Our Black Marble image provides a unique view of human activity. Looking at trends in our lights at night, scientists can study how cities develop over time, how lighting and activity changes during certain seasons and holidays, and even aid emergency responders during power outages caused by natural disasters.

4. Tracking bird populations

Scientists use our satellite data to study birds in a variety of ways, from understanding their migratory patterns, to spotting potential nests, to tracking populations. In a rather creative application, scientists used satellite imagery to track Antarctica’s emperor penguin populations by looking for their guano – or excrement.

Counting emperor penguins from the ground perspective is challenging because they breed in some of the most remote and cold places in the world, and in colonies too large to easily count manually. With their black and white coats, emperor penguins are also difficult to count from an aerial view as they sometimes blend in with shadows on the ice. Instead, Phil Trathan and his colleagues at the British Antarctic Survey looked through Landsat imagery for brown stains on the sea ice. By looking for penguin droppings, Trathan said his team identified 54 emperor penguin colonies along the Antarctic coast.

5. Parsing out plant life

Just as we see plants grow and wilt on the ground, satellites observe the changes from space. Flourishing vegetation can indicate a lively ecosystem while changes in greenery can sometimes reveal natural disasters, droughts or even agricultural practices. While satellites can observe plant life in our backyards, scientists can also use them to provide a global picture. 

Using data from satellites including SeaWiFS, and instruments including the NASA/NOAA Visible Infrared Imaging Radiometer Suite and the Moderate Resolution Imaging Spectroradiometer, scientists have the most complete view of global biology to date, covering all of the plant life on land and at the surface of the ocean.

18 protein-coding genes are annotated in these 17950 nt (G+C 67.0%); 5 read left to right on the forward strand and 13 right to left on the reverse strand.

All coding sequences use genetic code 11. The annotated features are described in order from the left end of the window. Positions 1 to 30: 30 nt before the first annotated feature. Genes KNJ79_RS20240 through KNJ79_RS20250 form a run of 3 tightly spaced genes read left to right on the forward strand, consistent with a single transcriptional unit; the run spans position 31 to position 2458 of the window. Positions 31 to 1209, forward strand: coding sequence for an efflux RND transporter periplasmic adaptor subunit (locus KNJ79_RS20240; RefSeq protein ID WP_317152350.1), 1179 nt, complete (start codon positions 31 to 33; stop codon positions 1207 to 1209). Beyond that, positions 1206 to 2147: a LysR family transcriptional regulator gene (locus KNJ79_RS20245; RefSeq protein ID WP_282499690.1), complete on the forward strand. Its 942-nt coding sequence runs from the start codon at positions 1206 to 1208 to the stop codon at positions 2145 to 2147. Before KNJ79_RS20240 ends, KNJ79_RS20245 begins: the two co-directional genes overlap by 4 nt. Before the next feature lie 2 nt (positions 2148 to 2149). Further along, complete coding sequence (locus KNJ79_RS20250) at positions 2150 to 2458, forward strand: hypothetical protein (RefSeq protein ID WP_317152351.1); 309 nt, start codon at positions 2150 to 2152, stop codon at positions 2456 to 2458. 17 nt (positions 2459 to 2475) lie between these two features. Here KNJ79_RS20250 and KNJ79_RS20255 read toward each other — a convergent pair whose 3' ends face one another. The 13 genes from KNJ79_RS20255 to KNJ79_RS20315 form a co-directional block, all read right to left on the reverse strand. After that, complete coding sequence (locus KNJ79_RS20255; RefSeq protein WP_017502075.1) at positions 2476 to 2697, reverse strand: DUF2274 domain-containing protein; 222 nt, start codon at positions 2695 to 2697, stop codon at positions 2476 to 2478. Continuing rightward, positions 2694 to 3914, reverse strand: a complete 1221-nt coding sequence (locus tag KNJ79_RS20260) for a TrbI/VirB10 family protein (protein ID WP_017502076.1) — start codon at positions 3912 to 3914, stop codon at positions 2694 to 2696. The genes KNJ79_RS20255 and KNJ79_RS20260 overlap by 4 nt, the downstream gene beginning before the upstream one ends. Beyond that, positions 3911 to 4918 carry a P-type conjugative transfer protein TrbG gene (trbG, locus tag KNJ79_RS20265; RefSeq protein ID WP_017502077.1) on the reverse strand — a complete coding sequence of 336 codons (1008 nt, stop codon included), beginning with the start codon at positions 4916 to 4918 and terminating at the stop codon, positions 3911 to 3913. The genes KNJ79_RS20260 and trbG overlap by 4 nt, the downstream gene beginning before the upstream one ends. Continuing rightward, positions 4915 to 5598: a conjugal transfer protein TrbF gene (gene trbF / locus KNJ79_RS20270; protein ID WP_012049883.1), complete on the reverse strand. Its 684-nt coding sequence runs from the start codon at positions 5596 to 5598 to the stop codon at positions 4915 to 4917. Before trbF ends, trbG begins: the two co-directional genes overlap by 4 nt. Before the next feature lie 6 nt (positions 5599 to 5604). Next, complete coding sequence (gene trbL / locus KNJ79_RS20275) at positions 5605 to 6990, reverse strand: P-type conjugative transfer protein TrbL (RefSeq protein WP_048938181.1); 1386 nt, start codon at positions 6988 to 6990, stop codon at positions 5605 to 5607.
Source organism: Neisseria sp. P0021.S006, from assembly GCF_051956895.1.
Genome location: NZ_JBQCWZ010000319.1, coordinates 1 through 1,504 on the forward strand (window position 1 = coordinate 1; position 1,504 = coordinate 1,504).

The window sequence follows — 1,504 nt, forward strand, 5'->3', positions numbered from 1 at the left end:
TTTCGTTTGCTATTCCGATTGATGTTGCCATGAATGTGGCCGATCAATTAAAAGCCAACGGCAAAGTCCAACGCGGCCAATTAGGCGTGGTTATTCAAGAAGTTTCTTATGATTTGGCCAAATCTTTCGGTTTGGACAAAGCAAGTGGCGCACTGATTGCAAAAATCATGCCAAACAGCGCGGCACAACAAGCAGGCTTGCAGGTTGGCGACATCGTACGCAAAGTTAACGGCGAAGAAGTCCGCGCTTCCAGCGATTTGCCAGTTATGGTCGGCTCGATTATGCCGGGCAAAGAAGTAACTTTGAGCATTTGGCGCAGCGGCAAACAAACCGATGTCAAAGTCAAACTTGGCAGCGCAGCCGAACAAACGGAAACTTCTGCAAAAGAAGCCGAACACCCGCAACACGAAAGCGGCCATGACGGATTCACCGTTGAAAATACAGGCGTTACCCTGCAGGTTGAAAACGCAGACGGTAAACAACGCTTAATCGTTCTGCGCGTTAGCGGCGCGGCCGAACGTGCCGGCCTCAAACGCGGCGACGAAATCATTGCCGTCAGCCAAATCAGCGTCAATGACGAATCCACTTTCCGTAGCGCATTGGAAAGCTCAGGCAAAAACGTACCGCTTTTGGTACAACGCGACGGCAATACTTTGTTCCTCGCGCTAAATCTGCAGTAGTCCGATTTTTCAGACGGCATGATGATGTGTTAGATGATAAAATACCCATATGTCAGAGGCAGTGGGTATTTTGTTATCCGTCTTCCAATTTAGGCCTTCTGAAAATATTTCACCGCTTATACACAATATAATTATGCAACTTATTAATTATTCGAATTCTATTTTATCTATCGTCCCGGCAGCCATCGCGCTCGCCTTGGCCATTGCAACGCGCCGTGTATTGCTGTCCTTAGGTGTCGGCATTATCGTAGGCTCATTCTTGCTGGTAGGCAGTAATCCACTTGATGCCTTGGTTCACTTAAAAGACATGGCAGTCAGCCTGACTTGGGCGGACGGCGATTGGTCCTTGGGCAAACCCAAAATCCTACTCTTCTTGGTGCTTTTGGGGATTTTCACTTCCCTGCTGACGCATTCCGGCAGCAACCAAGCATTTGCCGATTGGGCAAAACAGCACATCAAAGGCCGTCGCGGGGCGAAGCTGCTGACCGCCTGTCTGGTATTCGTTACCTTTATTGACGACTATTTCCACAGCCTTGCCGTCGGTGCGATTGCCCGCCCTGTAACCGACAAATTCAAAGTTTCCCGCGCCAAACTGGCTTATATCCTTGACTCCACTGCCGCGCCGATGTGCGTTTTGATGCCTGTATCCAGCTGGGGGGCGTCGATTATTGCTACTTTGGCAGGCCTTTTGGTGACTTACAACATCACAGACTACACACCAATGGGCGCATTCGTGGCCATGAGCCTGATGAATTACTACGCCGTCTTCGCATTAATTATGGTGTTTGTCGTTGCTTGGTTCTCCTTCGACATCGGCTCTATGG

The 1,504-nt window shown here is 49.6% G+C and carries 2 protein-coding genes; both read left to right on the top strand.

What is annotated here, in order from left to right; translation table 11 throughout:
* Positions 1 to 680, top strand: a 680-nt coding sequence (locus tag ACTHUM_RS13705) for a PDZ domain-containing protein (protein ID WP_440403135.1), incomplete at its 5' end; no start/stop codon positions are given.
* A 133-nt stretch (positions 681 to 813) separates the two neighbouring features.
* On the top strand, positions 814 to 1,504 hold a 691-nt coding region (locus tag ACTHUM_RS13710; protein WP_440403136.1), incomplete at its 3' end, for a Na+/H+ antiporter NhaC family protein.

6. Studying life under the sea

Our satellites have helped scientists study creatures living in the oceans whether it’s finding suitable waters for oysters or protecting the endangered blue whale. Scientists also use the data to learn more about one of the most vulnerable ecosystems on the planet – coral reefs.

They may look like rocks or plants on the seafloor, but corals are very much living animals. Receiving sustenance from photosynthetic plankton living within their calcium carbonate structures, coral reefs provide food and shelter for many kinds of marine life, protect shorelines from storms and waves, serve as a source for potential medicines, and operate as some of the most diverse ecosystems on the planet.

However, coral reefs are vulnerable to the warming of the ocean and human activity. Our satellites measure the surface temperature of ocean waters. These measurements have revealed rising water temperatures surrounding coral reef systems around the world, which causes a phenomenon known as “coral bleaching.” To add to the satellite data, scientists use measurements gathered by scuba divers as well as instruments flown on planes.

During the week of Nov. 13-17, check out our stories and videos about how this view of life from space is furthering knowledge of our home planet and the search for life on other worlds. Follow at